The Left's Ideological Mullet: DEI in the Front, 'Anti-Zionist' in the Back

AP Photo/Jose Luis Magana

Reading this story on the new campus litmus test really brought home for me the absolutely hypocrisy of leftist students on campus. They are simultaneously the biggest supporters of of DEI (emphasis on inclusion) and also the most extreme proponents of shunning people they consider beyond the pale, especially those who support the existence of Israel. 


It's like that old description of a mullet as business in the front and party in the back. Campus leftists are DEI in the front and anti-Zionist in the back. If you've seen the campus occupiers in action then you've already seen some of this.

Through chants, statements and sometimes physical obstruction, many protesters have made clear they don’t want to share space with people they consider Zionists — and indeed, that they find the ideology unacceptable. At the University of California, Los Angeles, pro-Palestinian students blocked peers who identified themselves as Zionists from parts of campus. Given that a large majority of American Jews say caring about Israel is an important part of their Jewish identity, these instances of exclusion have led to a debate over whether the encampments are de facto antisemitic.

But the article offers a long list of personal interactions that show that, even away from the heated confrontations over tents on campus, pro-Palestinian protesters are shunning and bullying those who dare to disagree.

Some Jewish students on campus believe these dynamics amount to a kind of litmus test: If you support Palestine, you’re in. If you support the existence of or aren’t ready to denounce Israel, you’re out. And they say this is not limited to pro-Palestine protests. It is, instead, merely the most pointed form of a new social pressure that has started to drip down from the public square onto the fabric of everyday campus life, seeping into spaces that would seem to have little to do with Middle East politics: club sports, casual friendships, dance troupes...

At Rice University, a freshman named Michael Busch said he felt unwelcome at a campus L.G.B.T.Q. group, after he was heckled in an associated group chat for saying that he was in favor of a two-state solution and that he believed Israel accepted queer people more than other Middle Eastern countries.

“If that makes me a Zionist, I’m a Zionist,” he said. “That was the initial litmus test. From there, I found myself shut out of a lot of communities.”...

And at Columbia University, a senior named Dessa Gerger — who says she is often “put off” by peers who are quick to label anti-Zionism as antisemitism and feels that “the story about Jewish students feeling unsafe on campus is overplayed” — decided not to continue her participation in college radio after a member of the station’s board expressed ambivalence about the idea of a program that featured Israeli music.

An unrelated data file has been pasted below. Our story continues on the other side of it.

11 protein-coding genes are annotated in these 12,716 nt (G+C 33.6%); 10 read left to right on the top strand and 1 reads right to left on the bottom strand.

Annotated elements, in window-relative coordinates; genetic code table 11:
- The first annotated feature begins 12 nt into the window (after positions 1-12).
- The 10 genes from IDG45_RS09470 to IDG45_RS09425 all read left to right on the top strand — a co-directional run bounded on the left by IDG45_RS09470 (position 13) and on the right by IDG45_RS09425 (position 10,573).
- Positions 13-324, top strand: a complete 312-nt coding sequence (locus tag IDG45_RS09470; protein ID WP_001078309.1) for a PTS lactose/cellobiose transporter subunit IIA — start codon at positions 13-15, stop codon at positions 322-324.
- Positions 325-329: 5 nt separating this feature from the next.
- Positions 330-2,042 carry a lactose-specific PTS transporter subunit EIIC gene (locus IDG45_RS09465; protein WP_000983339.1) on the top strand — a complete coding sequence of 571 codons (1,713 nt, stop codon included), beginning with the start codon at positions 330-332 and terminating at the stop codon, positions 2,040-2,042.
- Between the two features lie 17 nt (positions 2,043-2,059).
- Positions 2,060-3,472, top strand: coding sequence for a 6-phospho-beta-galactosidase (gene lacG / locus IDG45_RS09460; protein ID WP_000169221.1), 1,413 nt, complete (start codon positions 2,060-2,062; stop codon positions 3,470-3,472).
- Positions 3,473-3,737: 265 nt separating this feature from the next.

At Northwestern University the coach of a campus ultimate frisbee team decided to hold a meeting specifically focused on the war in Gaza. The meeting was optional and one of the team captains chose not to attend. Afterwards the coach pulled him aside.

According to the student — who identifies as a liberal Zionist — Ms. Wu told him that she respected him as a Frisbee player, but that his pro-Israel attitude was wrong, and that it could be an obstacle in the future as he sought to make friends and get a job.

Of course I don't know that all of these students are proponents of DEI but I'd be willing to bet they are. A hint comes from this statement given by a grad student at the University of Chicago: "I think anyone who subscribes to the Zionist ideology should be viewed as you would view one who proclaims to be a white supremacist." In other words, this is the standard woke mindset which sees white supremacy as the root of all evil. They have simply grafted pro-Israel Jews into whiteness to create a new villain.

Some of the commenters get it.

This is what happens when a society becomes fixated on individual identity. The Identity Movement set up the board for this decades back by focusing attention on skin color, race, ethnicity, religion, sex/gender, and every other possible intersectional variable that can be imagined.

And now it turns out that some of these identities don't play well together. Which is, of course, why most of us older people were encouraged, while growing up, not to focus on the features that separate us but rather on those that we share.

I guess some lessons have to be learned the hard way.


This one nails it.

How ironic that the same groups who stood so strongly for diversity, equity and inclusion are now the ones promoting insularity and exclusion.  I guess diversity and inclusion are good only if you agree with their narrative?

I think we can all see the connection between the current hostility and the ideology that has rolled through these universities over the past decade.

Unfortunately a significant part of the academic world, particularly in the humanities and areas such as ethnic studies, is inflaming the passions and in/out group mentality of the students based on emotions, rather than teaching them to critically consider these complex issues. 

I think it is a significant failure of academia. The universities have unthinkingly accepted progressive activist agenda and are now struggling with their own mission in this difficult world.

You won't see a decline in anti-Semitism or anti-Zionism until there is a similar decline in DEI ideology.

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Jazz Shaw 10:00 PM | June 12, 2024